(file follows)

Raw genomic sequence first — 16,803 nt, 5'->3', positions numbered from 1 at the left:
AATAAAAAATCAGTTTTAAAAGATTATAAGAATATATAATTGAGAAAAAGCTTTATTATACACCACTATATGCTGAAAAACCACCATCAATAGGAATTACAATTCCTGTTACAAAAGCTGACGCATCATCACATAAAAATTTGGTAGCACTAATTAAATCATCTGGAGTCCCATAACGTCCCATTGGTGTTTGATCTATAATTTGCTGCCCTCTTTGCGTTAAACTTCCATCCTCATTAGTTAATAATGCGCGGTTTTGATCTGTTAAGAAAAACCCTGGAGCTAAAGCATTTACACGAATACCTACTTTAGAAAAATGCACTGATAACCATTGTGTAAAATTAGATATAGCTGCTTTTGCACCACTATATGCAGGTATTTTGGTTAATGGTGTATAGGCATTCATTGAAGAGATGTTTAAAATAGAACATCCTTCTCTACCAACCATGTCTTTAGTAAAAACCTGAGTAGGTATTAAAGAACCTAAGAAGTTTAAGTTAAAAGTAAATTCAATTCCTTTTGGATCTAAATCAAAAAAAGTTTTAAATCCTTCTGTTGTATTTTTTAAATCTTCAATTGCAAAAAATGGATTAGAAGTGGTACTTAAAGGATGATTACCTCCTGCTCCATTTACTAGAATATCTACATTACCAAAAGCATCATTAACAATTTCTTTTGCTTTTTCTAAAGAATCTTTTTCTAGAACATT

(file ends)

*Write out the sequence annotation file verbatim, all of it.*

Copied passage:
Raw genomic sequence first — 16,803 nt, 5'->3', positions numbered from 1 at the left:
AATAAAAAATCAGTTTTAAAAGATTATAAGAATATATAATTGAGAAAAAGCTTTATTATACACCACTATATGCTGAAAAACCACCATCAATAGGAATTACAATTCCTGTTACAAAAGCTGACGCATCATCACATAAAAATTTGGTAGCACTAATTAAATCATCTGGAGTCCCATAACGTCCCATTGGTGTTTGATCTATAATTTGCTGCCCTCTTTGCGTTAAACTTCCATCCTCATTAGTTAATAATGCGCGGTTTTGATCTGTTAAGAAAAACCCTGGAGCTAAAGCATTTACACGAATACCTACTTTAGAAAAATGCACTGATAACCATTGTGTAAAATTAGATATAGCTGCTTTTGCACCACTATATGCAGGTATTTTGGTTAATGGTGTATAGGCATTCATTGAAGAGATGTTTAAAATAGAACATCCTTCTCTACCAACCATGTCTTTAGTAAAAACCTGAGTAGGTATTAAAGAACCTAAGAAGTTTAAGTTAAAAGTAAATTCAATTCCTTTTGGATCTAAATCAAAAAAAGTTTTAAATCCTTCTGTTGTATTTTTTAAATCTTCAATTGCAAAAAATGGATTAGAAGTGGTACTTAAAGGATGATTACCTCCTGCTCCATTTACTAGAATATCTACATTACCAAAAGCATCATTAACAATTTCTTTTGCTTTTTCTAAAGAATCTTTTTCTAGAACATT